This is extremely bad news. Unlike banks and processors, who charge per chargeback, monitoring program fines typically include a flat rate that can cost thousands of dollars each month.

These costs are usually set up in tiers, based on the merchant’s situation. For example, merchants with more than 100 transactions per month, and with a Visa chargeback ratio of 0.9% or higher, are subject to the Visa Dispute Monitoring Plan (VDMP). The fee structure looks like this:

Number of Months spent in VDMP

Chargeback Fees

1-4 Months

No additional fees

Chargeback Fees

5-9 Months

$50 per chargeback

Chargeback Fees

10-12 Months

$50 per chargeback, plus an additional $25,000 monthly review fee

Prices increase for merchants labeled high-risk by Visa, or those with over 1,000 chargebacks per month and a 1.8% chargeback ratio:

Chargeback Fees

1-6 Months

$50 per chargeback

Chargeback Fees

7-12 Months

$50 per chargeback, plus an additional $25,000 monthly review fee

Learn more about VDMP fees

The Mastercard Excessive Chargeback Merchant program, or ECM, is very similar. The longer the merchant remains in a monitoring program without substantial improvement, the more likely the card network will simply revoke card processing privileges altogether.

Learn more about Mastercard ECM fees

It’s important to note that the thresholds imposed by the card network are a baseline. Your processor or acquirer may not be so forgiving. They may close your account as a risk-aversion measure before the card network ever gets involved.

What About Indirect Chargeback Fees?

So far, we’ve been talking about direct costs that merchants must pay. However, the cost of a chargeback goes far beyond the nominal fee.

Each transaction involves a range of expenses: cost of goods shipped, order fulfillment, shipping and handling, taxes, processor and gateway fees. You also can’t forget the time and labor invested in making all this happen. In the event of a chargeback, though, all that money goes down the drain. In most cases, the cardholder won’t even return the merchandise.

You have the right to fight invalid disputes, but that involves even more costs. And, even if you win, you will only get back a portion of your investment. Studies show that, for every dollar lost to chargebacks, merchants will ultimately lose an additional $2.60 due to chargeback fees and hidden costs. The cost of these hidden chargeback fees trends upward year-over-year.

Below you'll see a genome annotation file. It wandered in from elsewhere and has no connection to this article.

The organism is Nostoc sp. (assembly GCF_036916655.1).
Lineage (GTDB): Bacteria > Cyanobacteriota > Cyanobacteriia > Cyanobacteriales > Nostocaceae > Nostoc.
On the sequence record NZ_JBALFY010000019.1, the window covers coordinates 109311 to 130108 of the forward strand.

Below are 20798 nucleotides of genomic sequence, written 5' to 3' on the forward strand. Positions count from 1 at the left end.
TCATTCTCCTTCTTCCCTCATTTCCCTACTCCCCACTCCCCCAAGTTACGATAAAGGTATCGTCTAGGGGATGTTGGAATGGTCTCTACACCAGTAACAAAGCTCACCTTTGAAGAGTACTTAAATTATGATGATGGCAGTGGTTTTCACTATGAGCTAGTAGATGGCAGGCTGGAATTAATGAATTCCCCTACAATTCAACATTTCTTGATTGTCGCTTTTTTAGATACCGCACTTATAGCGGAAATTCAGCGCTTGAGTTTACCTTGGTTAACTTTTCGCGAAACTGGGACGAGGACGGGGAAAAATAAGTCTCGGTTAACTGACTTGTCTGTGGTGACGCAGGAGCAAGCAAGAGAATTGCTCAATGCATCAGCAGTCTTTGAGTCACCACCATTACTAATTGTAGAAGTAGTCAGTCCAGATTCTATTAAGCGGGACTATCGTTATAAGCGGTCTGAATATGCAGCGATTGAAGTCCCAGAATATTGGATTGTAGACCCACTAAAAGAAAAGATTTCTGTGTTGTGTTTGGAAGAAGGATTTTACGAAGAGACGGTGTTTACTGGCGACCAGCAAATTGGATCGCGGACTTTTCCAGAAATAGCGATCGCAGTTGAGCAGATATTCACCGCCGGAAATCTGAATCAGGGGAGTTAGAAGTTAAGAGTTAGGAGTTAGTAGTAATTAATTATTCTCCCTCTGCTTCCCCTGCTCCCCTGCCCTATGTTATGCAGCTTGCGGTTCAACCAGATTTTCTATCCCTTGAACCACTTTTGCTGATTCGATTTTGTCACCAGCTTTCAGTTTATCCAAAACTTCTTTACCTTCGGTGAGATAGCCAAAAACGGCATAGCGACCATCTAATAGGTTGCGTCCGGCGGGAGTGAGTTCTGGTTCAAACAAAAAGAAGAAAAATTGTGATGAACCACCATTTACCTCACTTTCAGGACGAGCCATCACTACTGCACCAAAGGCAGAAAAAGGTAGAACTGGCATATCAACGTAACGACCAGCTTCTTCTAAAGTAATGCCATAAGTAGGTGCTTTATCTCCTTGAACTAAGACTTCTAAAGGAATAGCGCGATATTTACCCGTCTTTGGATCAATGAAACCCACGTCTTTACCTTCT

Learn more about hidden chargeback costs

Can Merchants Lower Their Chargeback Fees?

Like it or not, chargeback fees are part of the payments system. The only way to reduce them is by preventing chargebacks.

Deploy Best Practices

You can mitigate the risk of chargebacks by establishing and updating protocols and strictly following business best practices. For example, simplifying refund policies can make customers more likely to contact you first, rather than the bank.

Other preventative best practices include:

  • Providing outstanding customer service
  • Using clear and obvious billing descriptors
  • Leveraging a blacklist or whitelist
  • Providing clear, accurate product descriptions and pictures
  • Offering “No Hassle” returns
Learn to prevent merchant error chargebacks

Use the Right Tools

You can’t reliably reduce your chargeback fees without deploying tools to eliminate fraud. Using identification tools such as CVV codes, address verification, and geolocation can all help stop fraud attacks. You can also use 3-D Secure technology to help verify buyers.

These indicators should all be backed by fraud scoring to make decisioning a simple “up or down” question.

Learn more about fraud prevention

Deploy Chargeback Alerts

Chargeback alerts will give you advance warning about in-progress disputes. This will let you refund the buyer before the dispute escalates to a chargeback.

You can also adopt network inquiries offered through Visa and Mastercard for added coverage. This allows for rapid chargeback fee reduction.

Learn more about chargeback alerts

Stop Losing to Chargeback Fees

The tactics outlined above are a step in the right direction. Successful chargeback fraud prevention can be a complicated, time-consuming, and resource-heavy endeavor. Compared to the heavy costs incurred by chargebacks, engaging the right chargeback management team is a bargain.

The experts at Chargebacks911® will create a customized solution tailored to your business. We can take chargebacks completely off your plate AND boost your ROI, all backed by the only performance-based ROI guarantee in the industry.

Stop getting hit with avoidable chargeback fees. Contact Chargebacks911 today.